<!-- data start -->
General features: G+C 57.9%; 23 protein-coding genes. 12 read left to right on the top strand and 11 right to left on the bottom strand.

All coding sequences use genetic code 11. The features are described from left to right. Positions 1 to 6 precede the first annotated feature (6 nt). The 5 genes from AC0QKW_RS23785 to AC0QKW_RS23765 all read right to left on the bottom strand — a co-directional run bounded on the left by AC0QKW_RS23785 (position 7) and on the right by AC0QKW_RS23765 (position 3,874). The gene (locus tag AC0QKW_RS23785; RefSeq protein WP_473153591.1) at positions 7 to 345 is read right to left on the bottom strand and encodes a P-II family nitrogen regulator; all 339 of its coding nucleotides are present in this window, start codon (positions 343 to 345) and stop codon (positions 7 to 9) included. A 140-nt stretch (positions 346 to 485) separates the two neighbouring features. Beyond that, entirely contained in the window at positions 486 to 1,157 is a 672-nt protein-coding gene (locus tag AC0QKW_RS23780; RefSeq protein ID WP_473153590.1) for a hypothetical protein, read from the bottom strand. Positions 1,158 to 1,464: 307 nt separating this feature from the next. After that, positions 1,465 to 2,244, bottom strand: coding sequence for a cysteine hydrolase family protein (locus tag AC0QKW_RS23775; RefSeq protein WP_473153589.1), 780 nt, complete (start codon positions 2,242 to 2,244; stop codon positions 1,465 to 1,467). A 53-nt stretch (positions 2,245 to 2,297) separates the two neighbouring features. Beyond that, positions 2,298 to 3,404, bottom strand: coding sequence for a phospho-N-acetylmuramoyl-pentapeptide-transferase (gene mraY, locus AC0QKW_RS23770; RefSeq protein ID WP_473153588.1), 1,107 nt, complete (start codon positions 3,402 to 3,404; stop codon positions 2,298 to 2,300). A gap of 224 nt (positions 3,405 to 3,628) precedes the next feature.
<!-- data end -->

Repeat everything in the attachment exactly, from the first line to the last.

General features: G+C 57.9%; 23 protein-coding genes. 12 read left to right on the top strand and 11 right to left on the bottom strand.

All coding sequences use genetic code 11. The features are described from left to right. Positions 1 to 6 precede the first annotated feature (6 nt). The 5 genes from AC0QKW_RS23785 to AC0QKW_RS23765 all read right to left on the bottom strand — a co-directional run bounded on the left by AC0QKW_RS23785 (position 7) and on the right by AC0QKW_RS23765 (position 3,874). The gene (locus tag AC0QKW_RS23785; RefSeq protein WP_473153591.1) at positions 7 to 345 is read right to left on the bottom strand and encodes a P-II family nitrogen regulator; all 339 of its coding nucleotides are present in this window, start codon (positions 343 to 345) and stop codon (positions 7 to 9) included. A 140-nt stretch (positions 346 to 485) separates the two neighbouring features. Beyond that, entirely contained in the window at positions 486 to 1,157 is a 672-nt protein-coding gene (locus tag AC0QKW_RS23780; RefSeq protein ID WP_473153590.1) for a hypothetical protein, read from the bottom strand. Positions 1,158 to 1,464: 307 nt separating this feature from the next. After that, positions 1,465 to 2,244, bottom strand: coding sequence for a cysteine hydrolase family protein (locus tag AC0QKW_RS23775; RefSeq protein WP_473153589.1), 780 nt, complete (start codon positions 2,242 to 2,244; stop codon positions 1,465 to 1,467). A 53-nt stretch (positions 2,245 to 2,297) separates the two neighbouring features. Beyond that, positions 2,298 to 3,404, bottom strand: coding sequence for a phospho-N-acetylmuramoyl-pentapeptide-transferase (gene mraY, locus AC0QKW_RS23770; RefSeq protein ID WP_473153588.1), 1,107 nt, complete (start codon positions 3,402 to 3,404; stop codon positions 2,298 to 2,300). A gap of 224 nt (positions 3,405 to 3,628) precedes the next feature.